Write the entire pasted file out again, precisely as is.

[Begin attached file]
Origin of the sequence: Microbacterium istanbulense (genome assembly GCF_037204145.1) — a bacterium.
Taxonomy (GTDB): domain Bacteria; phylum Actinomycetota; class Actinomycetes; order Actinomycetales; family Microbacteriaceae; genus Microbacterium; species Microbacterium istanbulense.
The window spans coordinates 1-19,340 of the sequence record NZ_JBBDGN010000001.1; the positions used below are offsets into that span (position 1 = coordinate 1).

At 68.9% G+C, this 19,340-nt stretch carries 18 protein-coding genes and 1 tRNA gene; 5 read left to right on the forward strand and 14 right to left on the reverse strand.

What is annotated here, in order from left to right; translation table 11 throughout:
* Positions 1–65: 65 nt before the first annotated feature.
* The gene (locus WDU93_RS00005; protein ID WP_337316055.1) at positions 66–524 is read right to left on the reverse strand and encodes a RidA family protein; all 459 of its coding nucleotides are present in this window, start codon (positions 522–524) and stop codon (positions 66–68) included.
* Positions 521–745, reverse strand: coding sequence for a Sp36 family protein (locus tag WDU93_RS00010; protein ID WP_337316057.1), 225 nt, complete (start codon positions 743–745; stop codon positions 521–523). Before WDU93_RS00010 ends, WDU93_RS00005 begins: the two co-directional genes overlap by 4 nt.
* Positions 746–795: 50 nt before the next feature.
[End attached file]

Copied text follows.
Origin of the sequence: Microbacterium istanbulense (genome assembly GCF_037204145.1) — a bacterium.
Taxonomy (GTDB): domain Bacteria; phylum Actinomycetota; class Actinomycetes; order Actinomycetales; family Microbacteriaceae; genus Microbacterium; species Microbacterium istanbulense.
The window spans coordinates 1-19,340 of the sequence record NZ_JBBDGN010000001.1; the positions used below are offsets into that span (position 1 = coordinate 1).

At 68.9% G+C, this 19,340-nt stretch carries 18 protein-coding genes and 1 tRNA gene; 5 read left to right on the forward strand and 14 right to left on the reverse strand.

What is annotated here, in order from left to right; translation table 11 throughout:
* Positions 1–65: 65 nt before the first annotated feature.
* The gene (locus WDU93_RS00005; protein ID WP_337316055.1) at positions 66–524 is read right to left on the reverse strand and encodes a RidA family protein; all 459 of its coding nucleotides are present in this window, start codon (positions 522–524) and stop codon (positions 66–68) included.
* Positions 521–745, reverse strand: coding sequence for a Sp36 family protein (locus tag WDU93_RS00010; protein ID WP_337316057.1), 225 nt, complete (start codon positions 743–745; stop codon positions 521–523). Before WDU93_RS00010 ends, WDU93_RS00005 begins: the two co-directional genes overlap by 4 nt.
* Positions 746–795: 50 nt before the next feature.